The Christian call is more ordinary than you might think

The subconscious arrogance of an individualistic generation has infiltrated our churches and communities, and it’s killing our everyday faithfulness.


Lily Journey, Freelance Writer

“You were born to do great things. You are a culture-changer!”

Young people are constantly accosted with a message of intrinsic greatness. From the high school graduation speeches urging teens to “do big things” to the emotional youth group rallies that glorify “big sacrifices” for the advancement of the Gospel, our generation is subconsciously indoctrinated with an individualistic mentalityand it is killing our everyday faithfulness.


You have heard it beforethe heart-wrenching story of a young adult called by God to the mission field who selflessly abandons all modern comforts to evangelize in a remote village. But have you heard the story of the mother who wakes up early to fold the laundry and make breakfast for her sometimes-unappreciative kids? Missionaries, doctors and suburban parents are all divinely appointed agents of grace in this broken world, and each role involves sacrificial ministry.  

While the pulse-quickening narratives of exotic mission fields are often meant to inspire spiritual action, they often leave congregations with a very limited picture of Christian missional living that is actually detrimental to everyday faithfulness.  

For example, many Christians are medical doctors who meet the practical, physical needs of others. They are equipped to uniquely represent God’s power over sickness in a way that pastors cannot. If we limit the definition of the term “missionary” to full-time pastors who preach the gospel from pulpits, we imply that these “secular” careers are second-rate to more “spiritual” ones. Ultimately we find our identities in Christ first, not in the nuanced ways we display his name in our pursuits of missional living.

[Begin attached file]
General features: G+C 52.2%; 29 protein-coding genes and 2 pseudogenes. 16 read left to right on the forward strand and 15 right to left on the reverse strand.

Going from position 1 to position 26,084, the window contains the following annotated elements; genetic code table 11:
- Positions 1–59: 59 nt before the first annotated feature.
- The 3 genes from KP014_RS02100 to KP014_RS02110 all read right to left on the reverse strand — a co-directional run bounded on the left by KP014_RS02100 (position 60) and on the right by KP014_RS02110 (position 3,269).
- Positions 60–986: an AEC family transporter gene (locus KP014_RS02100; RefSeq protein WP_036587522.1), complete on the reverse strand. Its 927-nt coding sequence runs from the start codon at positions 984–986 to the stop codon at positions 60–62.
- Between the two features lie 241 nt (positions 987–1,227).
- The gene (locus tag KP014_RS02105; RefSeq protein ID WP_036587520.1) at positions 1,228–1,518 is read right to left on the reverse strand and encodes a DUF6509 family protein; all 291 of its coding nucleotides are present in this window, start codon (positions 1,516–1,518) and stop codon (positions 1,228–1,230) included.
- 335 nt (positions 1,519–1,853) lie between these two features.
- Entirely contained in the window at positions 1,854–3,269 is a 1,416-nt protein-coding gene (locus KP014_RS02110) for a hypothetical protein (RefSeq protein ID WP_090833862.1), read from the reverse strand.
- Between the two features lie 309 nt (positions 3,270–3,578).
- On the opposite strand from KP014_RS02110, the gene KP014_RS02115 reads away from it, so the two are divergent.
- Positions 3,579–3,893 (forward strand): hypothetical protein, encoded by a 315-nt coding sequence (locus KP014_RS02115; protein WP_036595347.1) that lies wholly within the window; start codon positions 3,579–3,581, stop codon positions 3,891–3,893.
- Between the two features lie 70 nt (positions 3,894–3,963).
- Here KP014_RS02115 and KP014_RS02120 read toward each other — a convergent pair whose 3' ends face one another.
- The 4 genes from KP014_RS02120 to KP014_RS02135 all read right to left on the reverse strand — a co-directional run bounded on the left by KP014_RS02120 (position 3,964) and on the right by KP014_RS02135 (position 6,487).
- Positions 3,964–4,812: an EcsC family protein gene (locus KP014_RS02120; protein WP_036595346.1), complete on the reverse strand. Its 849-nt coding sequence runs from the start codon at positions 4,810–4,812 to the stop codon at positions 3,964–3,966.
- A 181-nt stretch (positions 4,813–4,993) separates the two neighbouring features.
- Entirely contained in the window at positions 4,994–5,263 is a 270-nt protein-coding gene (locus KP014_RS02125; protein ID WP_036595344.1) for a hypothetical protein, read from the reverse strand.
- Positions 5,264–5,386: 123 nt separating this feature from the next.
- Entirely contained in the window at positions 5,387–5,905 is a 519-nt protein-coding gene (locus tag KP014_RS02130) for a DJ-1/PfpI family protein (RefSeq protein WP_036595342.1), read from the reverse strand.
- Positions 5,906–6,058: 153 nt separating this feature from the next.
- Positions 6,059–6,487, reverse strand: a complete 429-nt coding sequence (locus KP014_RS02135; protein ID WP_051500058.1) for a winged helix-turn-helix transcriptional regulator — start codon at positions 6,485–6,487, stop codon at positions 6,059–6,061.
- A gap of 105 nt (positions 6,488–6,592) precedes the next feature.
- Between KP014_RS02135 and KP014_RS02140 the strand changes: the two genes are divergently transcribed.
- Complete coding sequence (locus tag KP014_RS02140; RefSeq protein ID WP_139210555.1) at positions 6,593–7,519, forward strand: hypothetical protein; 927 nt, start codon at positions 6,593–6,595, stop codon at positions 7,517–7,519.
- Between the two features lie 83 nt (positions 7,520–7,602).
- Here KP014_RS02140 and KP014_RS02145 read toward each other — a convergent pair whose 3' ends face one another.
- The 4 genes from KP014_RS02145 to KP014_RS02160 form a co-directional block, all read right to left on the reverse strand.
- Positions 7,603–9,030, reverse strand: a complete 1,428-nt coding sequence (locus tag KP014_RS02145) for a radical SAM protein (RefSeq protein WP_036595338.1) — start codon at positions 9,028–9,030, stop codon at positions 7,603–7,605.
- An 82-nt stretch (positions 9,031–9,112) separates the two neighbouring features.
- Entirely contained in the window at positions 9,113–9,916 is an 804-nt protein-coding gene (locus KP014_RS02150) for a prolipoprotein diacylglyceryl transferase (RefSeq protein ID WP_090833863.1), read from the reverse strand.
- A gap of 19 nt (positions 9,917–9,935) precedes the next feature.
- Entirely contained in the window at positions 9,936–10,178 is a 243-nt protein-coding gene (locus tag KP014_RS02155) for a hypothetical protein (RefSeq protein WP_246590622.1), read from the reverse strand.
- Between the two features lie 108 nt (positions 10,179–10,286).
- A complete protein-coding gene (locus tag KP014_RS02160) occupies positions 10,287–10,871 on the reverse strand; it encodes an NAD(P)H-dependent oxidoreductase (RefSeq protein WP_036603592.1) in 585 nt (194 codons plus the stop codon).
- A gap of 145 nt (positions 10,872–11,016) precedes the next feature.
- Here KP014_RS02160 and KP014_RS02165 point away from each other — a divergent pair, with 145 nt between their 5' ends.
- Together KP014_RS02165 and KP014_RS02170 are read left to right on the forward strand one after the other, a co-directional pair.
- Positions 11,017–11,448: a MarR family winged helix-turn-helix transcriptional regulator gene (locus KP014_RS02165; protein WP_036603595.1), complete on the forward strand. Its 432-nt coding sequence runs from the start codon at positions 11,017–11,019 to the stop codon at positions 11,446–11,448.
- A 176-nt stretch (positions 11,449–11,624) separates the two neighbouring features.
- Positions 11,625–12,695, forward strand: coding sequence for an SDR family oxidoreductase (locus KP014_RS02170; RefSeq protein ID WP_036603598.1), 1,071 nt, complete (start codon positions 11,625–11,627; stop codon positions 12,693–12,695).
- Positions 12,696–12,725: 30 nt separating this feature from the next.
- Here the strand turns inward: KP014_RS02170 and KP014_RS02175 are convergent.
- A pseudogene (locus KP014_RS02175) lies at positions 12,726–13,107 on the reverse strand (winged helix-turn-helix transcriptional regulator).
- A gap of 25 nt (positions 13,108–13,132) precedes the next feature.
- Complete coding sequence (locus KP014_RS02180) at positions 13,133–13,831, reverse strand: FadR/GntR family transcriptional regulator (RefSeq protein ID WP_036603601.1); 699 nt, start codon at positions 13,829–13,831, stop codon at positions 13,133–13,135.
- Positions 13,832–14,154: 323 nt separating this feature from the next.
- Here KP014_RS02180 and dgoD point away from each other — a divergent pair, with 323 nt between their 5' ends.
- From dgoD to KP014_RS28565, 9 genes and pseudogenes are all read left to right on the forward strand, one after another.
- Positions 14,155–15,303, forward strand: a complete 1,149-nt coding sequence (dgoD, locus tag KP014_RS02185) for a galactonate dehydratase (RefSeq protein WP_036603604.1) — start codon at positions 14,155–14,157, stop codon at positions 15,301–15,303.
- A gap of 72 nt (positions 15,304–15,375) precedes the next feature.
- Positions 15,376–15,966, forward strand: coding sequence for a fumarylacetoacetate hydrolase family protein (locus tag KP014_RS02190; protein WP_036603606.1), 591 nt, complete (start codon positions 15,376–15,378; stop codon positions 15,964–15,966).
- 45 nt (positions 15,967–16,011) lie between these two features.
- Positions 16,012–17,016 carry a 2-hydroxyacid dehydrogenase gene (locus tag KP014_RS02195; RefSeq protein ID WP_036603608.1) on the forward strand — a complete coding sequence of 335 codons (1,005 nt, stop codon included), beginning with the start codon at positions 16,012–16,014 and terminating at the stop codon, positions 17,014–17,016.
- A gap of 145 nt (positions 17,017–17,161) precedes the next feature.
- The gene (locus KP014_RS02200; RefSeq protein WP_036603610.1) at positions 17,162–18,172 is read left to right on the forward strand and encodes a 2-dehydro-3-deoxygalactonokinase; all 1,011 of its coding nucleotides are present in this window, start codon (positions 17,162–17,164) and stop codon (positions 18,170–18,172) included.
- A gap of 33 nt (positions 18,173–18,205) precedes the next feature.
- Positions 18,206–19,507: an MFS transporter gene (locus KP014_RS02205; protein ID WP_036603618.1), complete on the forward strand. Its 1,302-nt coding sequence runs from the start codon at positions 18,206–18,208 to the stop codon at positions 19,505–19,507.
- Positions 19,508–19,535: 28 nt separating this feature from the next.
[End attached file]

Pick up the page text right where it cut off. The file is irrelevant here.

Humans long for outside affirmation. We have an intrinsic need to “be okay.” This is not merely a surface level cultural issueit is a human longing which our society has capitalized upon through social media. Social media platforms like Instagram, Facebook and Snapchat encourage us to verify our status among our peers through a highly filtered, self-perfected feed. Christians are not immune to this tactic of identity-seeking, and Luke 14 and John 3:30 challenge us to believe that the glory of God’s name is a far worthier pursuit than the advancement of our spiritual egos. We must be a generation that praises real-life, ordinary faithfulness over the aesthetic format of our perfectly filtered mission-trip photos.  

Professor of journalism and public relations Bill Simon sees this as detrimental to modern evangelism.

“Just be a faithful servant and do what God asks you to do, and it has nothing to do with the accolades of the world. That is the problem that Christians are sufferingthey want the praise and the accolades of the non-believers,” Simon said.


If our true “hope of glory” is Christ, we should use this time in college to train in daily righteousness. Let us not become so intent on collecting the most likes on our instagram photos that we forget to intentionally live vulnerably and humbly. Let us not become so enamored with getting “extraordinary” internships and an “extraordinary” job after graduation that we lose sight of the real, ordinary acts of grace commanded by Christ.  

Simon points out that “commonness” is not a word we like to attach to ourselves, but by simply living out our faith each day, we are “transforming our immediate surroundings,” and that this humble faith “holds back the darkness.”

“This is constantly being lost,” Simon said. “It’s not that we can’t achieveit’s not that we can’t have a healthy ambition but what is very evident is [that] it’s okay to live a life where no one sees things right off the bat because you know that in your everyday affairs you are being a just woman, you are being noble, you are being honorable, and God applauds this.”  

While I do not always feel supernaturally “called” to study late into the night an assignment, recognizing that my role as a student is an opportunity for missional living motivates me to complete my tasks in humble faithfulness. As we seek to accomplish great acts of justice and mercy to become culture-changers, let us first meet the obligations and responsibilities that are right in front of us.   

Jesus said in Luke 9:23-25, “‘If anyone would come after me, let him deny himself and take up his cross daily and follow me. For whoever would save his life will lose it, but whoever loses his life for my sake will save it. For what does it profit a man if he gains the whole world and loses or forfeits himself?’”

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